Article Critique Essay Writing
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An article critique is a style of essay writing where the writer is supposed to identify, evaluate, and respond to another author’s ideas both positively and negatively. Identifying involves looking at the article’s background and purpose and the main idea or the main argument that the article is communicating. Evaluating involves checking how convincing the argument is, checking what the argument assumes, checking how useful or applicable the article is, and checking how the article compares with other current theories and research. Responding will involve what your assessment of the article is, looking at the issues the article raises and what the article avoids.
In article critique, you are expected to not summarize the article but rather engage with the article and consider its contents from different angles. It is a chance to demonstrate that you have read extensively, can identify the strengths and weaknesses of an article, and that you can join in academic debates about an article’s merits. It is a chance to show that you are developing an understanding of “the big picture”.
- Is the title of the article appropriate and clear?
- Is the abstract specific, representative of the article, and in the correct form?
- Is the purpose of the article made clear in the introduction?
- Do you find errors of fact and interpretation?
- Is all of the discussion relevant?
- Has the author cited the pertinent, and only the pertinent, literature? If the author has included inconsequential references or references that are not pertinent, suggest deleting them.
- Have any ideas been overemphasized or underemphasized? Suggest specific revisions.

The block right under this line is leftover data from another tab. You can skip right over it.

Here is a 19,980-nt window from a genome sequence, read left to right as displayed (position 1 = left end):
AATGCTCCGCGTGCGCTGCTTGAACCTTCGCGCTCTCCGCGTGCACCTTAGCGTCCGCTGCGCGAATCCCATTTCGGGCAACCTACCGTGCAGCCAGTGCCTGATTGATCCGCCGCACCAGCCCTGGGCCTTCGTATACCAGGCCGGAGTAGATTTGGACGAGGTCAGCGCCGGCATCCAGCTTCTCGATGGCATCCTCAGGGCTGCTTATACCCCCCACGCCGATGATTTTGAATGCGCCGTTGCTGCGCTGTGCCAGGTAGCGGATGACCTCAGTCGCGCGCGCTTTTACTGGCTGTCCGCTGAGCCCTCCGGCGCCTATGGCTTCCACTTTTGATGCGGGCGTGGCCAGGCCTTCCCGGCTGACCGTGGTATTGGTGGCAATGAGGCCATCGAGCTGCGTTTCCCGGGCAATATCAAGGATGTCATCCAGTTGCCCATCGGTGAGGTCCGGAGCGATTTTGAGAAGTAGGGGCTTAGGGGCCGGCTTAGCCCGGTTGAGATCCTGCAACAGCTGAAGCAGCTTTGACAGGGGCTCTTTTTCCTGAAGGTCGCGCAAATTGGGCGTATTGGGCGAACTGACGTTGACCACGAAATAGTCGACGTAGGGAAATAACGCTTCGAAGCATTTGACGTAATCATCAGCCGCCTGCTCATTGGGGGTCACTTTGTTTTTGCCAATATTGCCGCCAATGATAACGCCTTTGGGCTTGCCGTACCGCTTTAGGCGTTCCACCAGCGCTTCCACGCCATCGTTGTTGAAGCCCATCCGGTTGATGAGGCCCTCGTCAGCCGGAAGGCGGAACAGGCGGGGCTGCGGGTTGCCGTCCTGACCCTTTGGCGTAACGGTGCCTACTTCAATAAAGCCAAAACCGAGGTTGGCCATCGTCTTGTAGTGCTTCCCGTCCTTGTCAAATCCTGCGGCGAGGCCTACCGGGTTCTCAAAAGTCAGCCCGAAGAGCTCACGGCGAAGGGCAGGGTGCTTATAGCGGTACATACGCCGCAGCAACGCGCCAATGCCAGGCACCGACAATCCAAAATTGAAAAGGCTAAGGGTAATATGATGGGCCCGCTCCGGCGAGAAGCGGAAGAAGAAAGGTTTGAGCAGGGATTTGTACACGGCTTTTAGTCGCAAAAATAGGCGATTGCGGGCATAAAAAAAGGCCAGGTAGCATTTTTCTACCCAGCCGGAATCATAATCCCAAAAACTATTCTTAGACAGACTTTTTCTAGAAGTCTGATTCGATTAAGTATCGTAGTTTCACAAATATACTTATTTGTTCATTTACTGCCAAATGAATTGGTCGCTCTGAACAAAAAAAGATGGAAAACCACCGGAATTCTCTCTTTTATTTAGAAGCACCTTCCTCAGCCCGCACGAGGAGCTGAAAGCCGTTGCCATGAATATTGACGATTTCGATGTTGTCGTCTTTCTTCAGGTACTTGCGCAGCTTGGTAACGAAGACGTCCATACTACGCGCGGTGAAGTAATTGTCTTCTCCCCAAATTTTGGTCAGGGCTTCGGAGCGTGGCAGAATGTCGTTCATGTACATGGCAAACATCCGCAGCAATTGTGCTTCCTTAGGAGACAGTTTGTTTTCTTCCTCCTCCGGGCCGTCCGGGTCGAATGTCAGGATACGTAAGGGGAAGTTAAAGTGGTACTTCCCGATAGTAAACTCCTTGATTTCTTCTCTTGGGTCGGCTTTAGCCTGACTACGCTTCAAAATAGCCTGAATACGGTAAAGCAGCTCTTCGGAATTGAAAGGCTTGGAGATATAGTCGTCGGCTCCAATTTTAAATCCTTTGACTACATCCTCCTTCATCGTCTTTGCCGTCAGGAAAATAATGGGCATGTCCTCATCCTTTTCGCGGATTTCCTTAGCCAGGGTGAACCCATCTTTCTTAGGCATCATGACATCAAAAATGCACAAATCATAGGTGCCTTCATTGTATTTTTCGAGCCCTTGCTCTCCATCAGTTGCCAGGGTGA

- Should some sections of the manuscript be expanded, condensed, or omitted?
- Are the author’s statements clear? Challenge ambiguous statements. Suggest by examples of how clarity can be achieved, but do not merely substitute your style for the authors.
- What underlying assumptions does the author have?
- Has the author been objective in his or her discussion of the topic?
- Active reading. Read and understand the article. Observe the facts and details of the article.
- Develop a preliminary outline. This is a plan of how you will discuss the main points of the article.
- Question the author’s main ideas. Look at whether the overall message is logical.
- Identify contradictions. Look for any intentional or unintentional biases by the author. He or she may have ignored evidence or might have misinterpreted it.
- Write your critique. Organize all the notes gathered in a clear outline. Start by disclosing your main idea in the introduction and use the body for the critique. For the conclusion, summarize your critique and suggest it’s potential implications. Use the conclusion to also recommend further research which sheds light on the issue and improves the work of the writer you just critiqued.
- Revise. Proofread and edit your work. Be sure to also pay attention to your citations.